CHARLOTTE, December 12, 2011— Mention the term “crystal skulls” and it immediately conjures images of mystery and intrigue. Even Indiana Jones got into the act.
For the traveler, the idea is seductive enough to challenge any level of curiosity, and the best place to begin is in
In its own unique way,
For upscale travelers who like to “rough it” by day and luxuriate at night,
The tiny nation on the northeastern coast of
First, English is the native language, mixed with an occasional sampling of Creole. Next, the exchange rate is 2
Most of the better hotel properties in
Outdoorsmen may want to attempt a “grand slam” by fishing for snook, permit, bonefish and tarpon at Machaca Hill Lodge which is situated within the canopy of a rain forest. Be sure to participate in Machaca Hill’s truly unique wake-up call system where a staff member knocks on the door at the appointed time to present you with a pot full of fresh, hot coffee.
Experiential travelers enjoy exploring the ruins at Lamanai Outpost during the day. Then, in the evening, following dinner, spotlight cruises patrol the lagoon searching for nocturnal creatures in their natural surroundings.
At Ka’ana Resort, visitors who are intrigued by the hidden mysteries of the spiritual world can schedule a session with Rosario Panti,
All of which is a circuitous way to return to those devious crystal skulls mentioned earlier. Depending on your source, there are either 12 or 13 crystal skulls which have aroused the curiosity of archaeologists throughout the world. All are believed to originate from
According to accounts, the Lubaantun skull was “discovered” by the adopted daughter of British adventurer, and publicity seeker, F.A. Mitchell-Hedges. While on an expedition with her father, Anna Le Guillon Mitchell-Hedges allegedly unearthed a skull from a collapsed altar as she was exploring the Lubaantun site.
It wasn’t until the 1950s, however, that Mitchell-Hedges even mentioned his daughter’s so-called discovery in a publication. Further investigation shows no documented evidence that Anna was ever in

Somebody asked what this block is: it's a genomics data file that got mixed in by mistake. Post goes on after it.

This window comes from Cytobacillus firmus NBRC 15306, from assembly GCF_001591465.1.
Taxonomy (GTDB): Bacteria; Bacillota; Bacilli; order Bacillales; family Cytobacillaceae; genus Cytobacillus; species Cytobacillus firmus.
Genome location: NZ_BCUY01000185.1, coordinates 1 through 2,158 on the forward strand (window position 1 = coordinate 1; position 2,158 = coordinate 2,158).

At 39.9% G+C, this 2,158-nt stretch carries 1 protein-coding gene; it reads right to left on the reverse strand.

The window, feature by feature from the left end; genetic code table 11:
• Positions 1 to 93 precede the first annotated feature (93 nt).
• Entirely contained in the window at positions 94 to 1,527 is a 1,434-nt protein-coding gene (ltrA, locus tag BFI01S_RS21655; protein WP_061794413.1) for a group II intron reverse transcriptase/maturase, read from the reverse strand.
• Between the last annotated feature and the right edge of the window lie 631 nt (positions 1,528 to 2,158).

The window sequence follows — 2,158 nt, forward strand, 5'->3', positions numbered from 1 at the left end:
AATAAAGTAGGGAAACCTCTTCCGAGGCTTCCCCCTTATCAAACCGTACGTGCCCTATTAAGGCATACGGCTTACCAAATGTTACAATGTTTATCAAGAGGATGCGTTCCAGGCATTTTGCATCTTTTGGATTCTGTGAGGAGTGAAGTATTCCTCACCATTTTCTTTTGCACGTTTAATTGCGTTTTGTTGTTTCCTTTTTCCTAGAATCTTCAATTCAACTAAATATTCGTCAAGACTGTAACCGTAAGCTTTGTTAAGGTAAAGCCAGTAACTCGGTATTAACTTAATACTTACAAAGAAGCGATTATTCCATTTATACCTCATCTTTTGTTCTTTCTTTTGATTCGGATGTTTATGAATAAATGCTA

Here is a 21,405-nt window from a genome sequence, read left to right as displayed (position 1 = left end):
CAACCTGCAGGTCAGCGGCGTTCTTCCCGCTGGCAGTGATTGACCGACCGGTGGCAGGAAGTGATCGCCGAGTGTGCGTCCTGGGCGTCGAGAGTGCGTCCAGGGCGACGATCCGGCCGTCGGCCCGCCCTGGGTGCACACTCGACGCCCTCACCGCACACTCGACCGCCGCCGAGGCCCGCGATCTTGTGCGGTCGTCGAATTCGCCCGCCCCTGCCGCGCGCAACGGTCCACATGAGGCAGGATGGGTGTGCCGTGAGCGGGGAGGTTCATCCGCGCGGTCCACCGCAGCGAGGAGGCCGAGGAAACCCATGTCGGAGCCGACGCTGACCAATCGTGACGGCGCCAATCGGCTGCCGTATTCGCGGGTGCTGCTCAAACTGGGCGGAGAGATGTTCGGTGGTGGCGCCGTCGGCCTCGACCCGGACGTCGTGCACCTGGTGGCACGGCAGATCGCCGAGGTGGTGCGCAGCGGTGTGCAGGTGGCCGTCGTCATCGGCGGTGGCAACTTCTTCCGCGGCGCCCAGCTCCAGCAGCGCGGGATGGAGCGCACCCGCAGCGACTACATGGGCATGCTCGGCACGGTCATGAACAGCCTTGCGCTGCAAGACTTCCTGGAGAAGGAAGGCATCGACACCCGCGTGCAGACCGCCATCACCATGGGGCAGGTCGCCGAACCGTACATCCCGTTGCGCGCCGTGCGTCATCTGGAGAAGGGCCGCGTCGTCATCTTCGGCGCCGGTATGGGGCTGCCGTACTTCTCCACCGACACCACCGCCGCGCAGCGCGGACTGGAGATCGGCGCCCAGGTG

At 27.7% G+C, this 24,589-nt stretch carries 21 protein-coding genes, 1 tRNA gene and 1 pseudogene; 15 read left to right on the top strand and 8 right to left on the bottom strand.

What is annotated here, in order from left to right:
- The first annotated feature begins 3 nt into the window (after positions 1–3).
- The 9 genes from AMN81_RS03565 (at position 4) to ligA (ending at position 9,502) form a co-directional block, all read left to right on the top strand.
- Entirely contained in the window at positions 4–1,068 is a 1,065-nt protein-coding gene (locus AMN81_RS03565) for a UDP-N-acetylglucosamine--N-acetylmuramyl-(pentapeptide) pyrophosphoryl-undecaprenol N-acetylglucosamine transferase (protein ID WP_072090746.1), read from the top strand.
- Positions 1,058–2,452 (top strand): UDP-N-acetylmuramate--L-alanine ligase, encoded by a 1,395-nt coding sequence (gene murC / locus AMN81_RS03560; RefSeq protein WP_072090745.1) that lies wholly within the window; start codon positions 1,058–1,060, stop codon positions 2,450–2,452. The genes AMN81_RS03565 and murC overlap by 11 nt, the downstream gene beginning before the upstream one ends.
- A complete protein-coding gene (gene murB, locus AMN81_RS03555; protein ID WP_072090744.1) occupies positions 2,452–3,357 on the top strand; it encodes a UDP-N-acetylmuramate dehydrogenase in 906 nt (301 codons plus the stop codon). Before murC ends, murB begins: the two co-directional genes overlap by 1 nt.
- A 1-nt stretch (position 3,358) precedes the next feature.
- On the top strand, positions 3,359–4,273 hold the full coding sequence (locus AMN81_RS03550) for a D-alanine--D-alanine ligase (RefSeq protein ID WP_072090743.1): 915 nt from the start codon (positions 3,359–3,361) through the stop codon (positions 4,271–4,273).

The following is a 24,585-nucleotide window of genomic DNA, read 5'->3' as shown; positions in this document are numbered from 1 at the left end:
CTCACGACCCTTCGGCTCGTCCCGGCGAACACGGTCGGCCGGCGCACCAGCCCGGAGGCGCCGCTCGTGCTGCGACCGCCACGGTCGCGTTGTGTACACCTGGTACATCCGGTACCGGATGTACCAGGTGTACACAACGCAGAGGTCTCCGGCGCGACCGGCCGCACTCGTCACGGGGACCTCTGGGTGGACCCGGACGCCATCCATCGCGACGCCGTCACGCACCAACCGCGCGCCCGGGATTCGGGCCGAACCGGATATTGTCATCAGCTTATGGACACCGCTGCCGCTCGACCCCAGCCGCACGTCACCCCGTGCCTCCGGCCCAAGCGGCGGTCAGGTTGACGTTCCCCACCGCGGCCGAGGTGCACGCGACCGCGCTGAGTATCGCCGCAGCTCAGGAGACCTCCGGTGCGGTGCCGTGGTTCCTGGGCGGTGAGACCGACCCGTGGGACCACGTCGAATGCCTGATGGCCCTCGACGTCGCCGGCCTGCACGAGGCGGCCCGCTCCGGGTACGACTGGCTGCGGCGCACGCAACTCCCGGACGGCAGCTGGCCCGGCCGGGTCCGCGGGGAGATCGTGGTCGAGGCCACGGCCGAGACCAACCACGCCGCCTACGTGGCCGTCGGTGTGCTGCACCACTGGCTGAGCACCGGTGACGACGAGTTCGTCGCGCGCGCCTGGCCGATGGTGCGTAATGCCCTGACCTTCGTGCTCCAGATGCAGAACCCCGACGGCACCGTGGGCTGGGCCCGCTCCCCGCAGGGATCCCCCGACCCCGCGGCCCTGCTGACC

Later studies proved that Mitchell-Hedges actually purchased his crystal skull at an auction at Sotheby’s in 1943. So why even bother to visit the location of such an obvious hoax?
To begin with, Lubaantun is the largest archaeological ruin in southern
Situated about 26-miles northwest of Punta Gorda on a hilltop surrounded on three sides by two converging streams, Lubaantun is, surprisingly, one of the least visited major Mayan sites. Despite its notoriety for the infamous Mitchell-Hedges skull and a variety of unique characteristics that are atypical of Maya architecture, you may likely be the only visitors at the site if you go.
In the modern Maya language the name means “place of fallen stones”, which is appropriate as earthquakes and tree roots have taken their toll over the centuries. Other than the removal of underbrush to clear the site, no restoration work as been done at Lubaantun.
As a result, the lush rainforest setting combined with structures featuring unusual rounded corners and the rare black slate and limestone bricks that were carved to fit together without mortar are, in many ways, a microcosm of
Though the crystal skull was probably a fake, the ruins at Lubaantun, and throughout
Travelers will not be disappointed by the diversity of activities in the natural wonderland that is
Peabod is Bob Taylor, owner of Taylored Media Services in Charlotte, NC, founder of The Magellan Travel Club which creates and escorts customized tours to Switzerland, France and Italy for groups of 12 or more. Inquiries for groups can be made at Peabod@aol.com Taylored media has produced marketing videos for British Rail, Rail Europe, Switzerland Tourism, the Swedish Travel & Tourism Council, the Finnish Tourist Board, the Swiss Travel System and Japan Railways Group among others. As author of The Century Club book, Peabod is now attempting to travel to 100 countries or more during his lifetime. To date he has visited 69 countries. Suggest someplace new for Bob to visit; if you want to know where he has been, check his list on Facebook. Bob plans to write a sequel to his book when he reaches his goal of 100 countries.
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